TEU Global has its knowledge resource available to assist its customers and others to apply for Section 301 Tariff refund for excluded items, track their applications status, and get all updates in a timely manner. There may be some confusion and perceived lack of information out there, but one can rest assured that our teams are quite aware of the latest developments and trends regarding additional duties imposed on Chinese products.


The Backdrop

Since July 2018, the US Government announced extra tariffs (Invoking Section 301 of Trade Act) on some 550 billion dollar worth of Chinese imports in 4 lists, so far the last of which was announced on September 1, 2019. From December 2018; the United States Trade Representative department started announcing Section 301 tariffs’ exemptions retrospectively from the date these tariffs were imposed on specific Chinese products to protect stakeholders facing extreme hardships due to the higher tariffs and so far a total of 24 exclusion lists have been issued, with the last one coming on March 6, 2020.  More exemptions might be coming.  Each exclusion list is valid up to one year from the issuance date and may get extended.

US Customs and Border Patrol (CBP) issued guidelines in February 2019 for the importers to obtain the refunds in line with the USTR exclusion lists. TEU GLOBAL with experience and knowledge is following up on each update to facilitate customers and determine how much they stand to lose if they do not apply for tariff refunds.


The Challenges Faced by US Importers

Those who are calling TEU Global have raised the following major queries, with our short reply under each:


  • Section 301 Tariffs exemptions relate with tariffs payments in which years?

The exclusions relate with Section 301 Tariffs paid by importers in the years 2018 and 2019.


  • Are these USTR exclusion lists clear to understand?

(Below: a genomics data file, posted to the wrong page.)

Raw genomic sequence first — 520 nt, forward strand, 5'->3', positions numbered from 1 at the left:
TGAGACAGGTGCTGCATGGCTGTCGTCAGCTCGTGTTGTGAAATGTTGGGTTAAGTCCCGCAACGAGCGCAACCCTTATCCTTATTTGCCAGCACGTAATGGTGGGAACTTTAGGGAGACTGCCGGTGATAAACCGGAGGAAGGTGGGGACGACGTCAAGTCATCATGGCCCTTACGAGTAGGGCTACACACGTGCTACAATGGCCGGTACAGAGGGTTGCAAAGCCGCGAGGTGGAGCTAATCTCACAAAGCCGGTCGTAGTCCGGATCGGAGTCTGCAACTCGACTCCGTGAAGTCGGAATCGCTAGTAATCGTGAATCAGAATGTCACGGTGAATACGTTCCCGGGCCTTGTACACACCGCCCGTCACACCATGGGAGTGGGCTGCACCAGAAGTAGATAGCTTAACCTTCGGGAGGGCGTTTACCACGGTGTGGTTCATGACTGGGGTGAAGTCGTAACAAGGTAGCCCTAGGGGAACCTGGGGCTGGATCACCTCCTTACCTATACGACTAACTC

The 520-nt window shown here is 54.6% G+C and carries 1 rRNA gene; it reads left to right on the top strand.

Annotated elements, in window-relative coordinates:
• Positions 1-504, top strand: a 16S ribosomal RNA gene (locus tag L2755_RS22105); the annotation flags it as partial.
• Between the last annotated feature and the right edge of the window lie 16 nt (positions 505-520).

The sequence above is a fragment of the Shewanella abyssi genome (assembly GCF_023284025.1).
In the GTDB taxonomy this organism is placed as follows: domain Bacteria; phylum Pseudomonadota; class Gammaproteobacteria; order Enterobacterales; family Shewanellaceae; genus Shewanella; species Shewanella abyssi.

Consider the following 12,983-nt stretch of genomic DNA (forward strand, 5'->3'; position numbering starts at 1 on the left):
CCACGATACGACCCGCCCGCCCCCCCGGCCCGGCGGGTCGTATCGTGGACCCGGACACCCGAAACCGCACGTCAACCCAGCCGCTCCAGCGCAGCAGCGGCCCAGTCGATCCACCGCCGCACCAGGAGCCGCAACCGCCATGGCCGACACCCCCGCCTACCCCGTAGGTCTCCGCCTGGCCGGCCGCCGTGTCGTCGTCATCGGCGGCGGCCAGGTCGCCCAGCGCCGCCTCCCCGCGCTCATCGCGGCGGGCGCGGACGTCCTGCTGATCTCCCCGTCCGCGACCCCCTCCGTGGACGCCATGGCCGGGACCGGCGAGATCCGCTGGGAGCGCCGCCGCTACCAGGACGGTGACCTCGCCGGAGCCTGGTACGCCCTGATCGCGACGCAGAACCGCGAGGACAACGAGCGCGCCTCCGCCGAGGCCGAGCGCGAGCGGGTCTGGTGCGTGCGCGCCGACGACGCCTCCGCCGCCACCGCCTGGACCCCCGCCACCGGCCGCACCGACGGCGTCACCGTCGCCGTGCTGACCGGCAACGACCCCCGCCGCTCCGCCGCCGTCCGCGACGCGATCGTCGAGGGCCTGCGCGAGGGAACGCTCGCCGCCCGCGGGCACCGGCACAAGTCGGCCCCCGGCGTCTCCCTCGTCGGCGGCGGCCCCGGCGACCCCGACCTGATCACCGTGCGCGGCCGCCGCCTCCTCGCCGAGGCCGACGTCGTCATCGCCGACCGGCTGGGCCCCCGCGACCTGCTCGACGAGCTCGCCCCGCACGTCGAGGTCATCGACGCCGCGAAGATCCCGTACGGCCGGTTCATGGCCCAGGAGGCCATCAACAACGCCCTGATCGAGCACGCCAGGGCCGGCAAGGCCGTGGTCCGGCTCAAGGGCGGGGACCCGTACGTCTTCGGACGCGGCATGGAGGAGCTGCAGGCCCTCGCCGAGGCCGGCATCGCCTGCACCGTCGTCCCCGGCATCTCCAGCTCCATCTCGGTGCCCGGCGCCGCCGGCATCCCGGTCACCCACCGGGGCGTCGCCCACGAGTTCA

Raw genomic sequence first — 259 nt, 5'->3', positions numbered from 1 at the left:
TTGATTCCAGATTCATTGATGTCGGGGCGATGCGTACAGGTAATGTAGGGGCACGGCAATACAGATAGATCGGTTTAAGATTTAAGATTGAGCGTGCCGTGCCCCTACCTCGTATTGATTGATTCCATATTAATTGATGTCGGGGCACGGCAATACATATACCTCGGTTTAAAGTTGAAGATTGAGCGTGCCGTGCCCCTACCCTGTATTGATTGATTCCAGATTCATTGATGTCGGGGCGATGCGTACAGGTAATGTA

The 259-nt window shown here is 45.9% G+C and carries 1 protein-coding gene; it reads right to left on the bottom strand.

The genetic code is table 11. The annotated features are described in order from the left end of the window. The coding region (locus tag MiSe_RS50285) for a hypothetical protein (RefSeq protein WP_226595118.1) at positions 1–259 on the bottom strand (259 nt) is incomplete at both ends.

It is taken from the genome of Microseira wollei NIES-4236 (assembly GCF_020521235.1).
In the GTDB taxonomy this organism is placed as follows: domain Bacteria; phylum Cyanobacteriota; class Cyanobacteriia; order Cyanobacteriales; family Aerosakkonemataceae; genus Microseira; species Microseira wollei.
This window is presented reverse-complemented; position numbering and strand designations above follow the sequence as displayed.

Yes, these are clear to understand for TEU Global and we can explain.


  • Are my products included in the exclusion list, and is there a timeframe to apply for tariffs refunds?

Give us the descriptions of your products that you have imported from China in 2018 and 2019 and we will tell you if these have been granted exemptions along with the initiation dates and timeframe to apply.  Your product entries made before the initiation dates are not eligible for refund.  Please note, many exemption requests are still pending review by USTR and you must remain in touch with us for new exemption lists.


  • How can we apply for tariff refunds, if we still have time to apply, and we will need which documents to apply?

You will need to gather and submit entry documentations, which will include entry summaries, packing lists, pictures of the products you imported, etc.  Call us and we will assist you with all the documents that you are going to need to submit your refund application.


  • Same product was imported from different ports of entry into United States. Do we need to file just one refund claim for the product?

You will have to submit a refund claim for each port.


  • What happens if we have missed the opportunity to apply for refunds?

Call us and we will suggest the options available to you.


  • What happens when the exemption period is over?

The Section 301 Tariffs that were granted exemptions by USTR may or may not get extended by USTR.  We cannot say for sure.


  • Are more exclusion lists coming?

Yes but it is not certain what exemption requests are closer to being granted.


The Final Words

It is interesting to note that while USTR is being approached by large size (hence more affected in Dollar terms) companies importing from China, the exclusion lists being issued by USTR will benefit many smaller importers as well.

But ultimately the most important thing to remember is that when the granted exemptions’ time limit is over and no extensions are granted by USTR, the Section 301 Tariffs will be back.  Importers must not wait for the extensions of exemptions granted by USTR, and actively look for supply sources away from China.


Incoterms 2020 – Changes in Effect

On September 10, 2019; the International Chamber of Commerce (ICC) has launched the Incoterms® 2020, which is providing a degree of certainty and clarity to the exporters and importers, as well as the logistics firms.  The Incoterms®2020 shall be effective from January 1, 2020.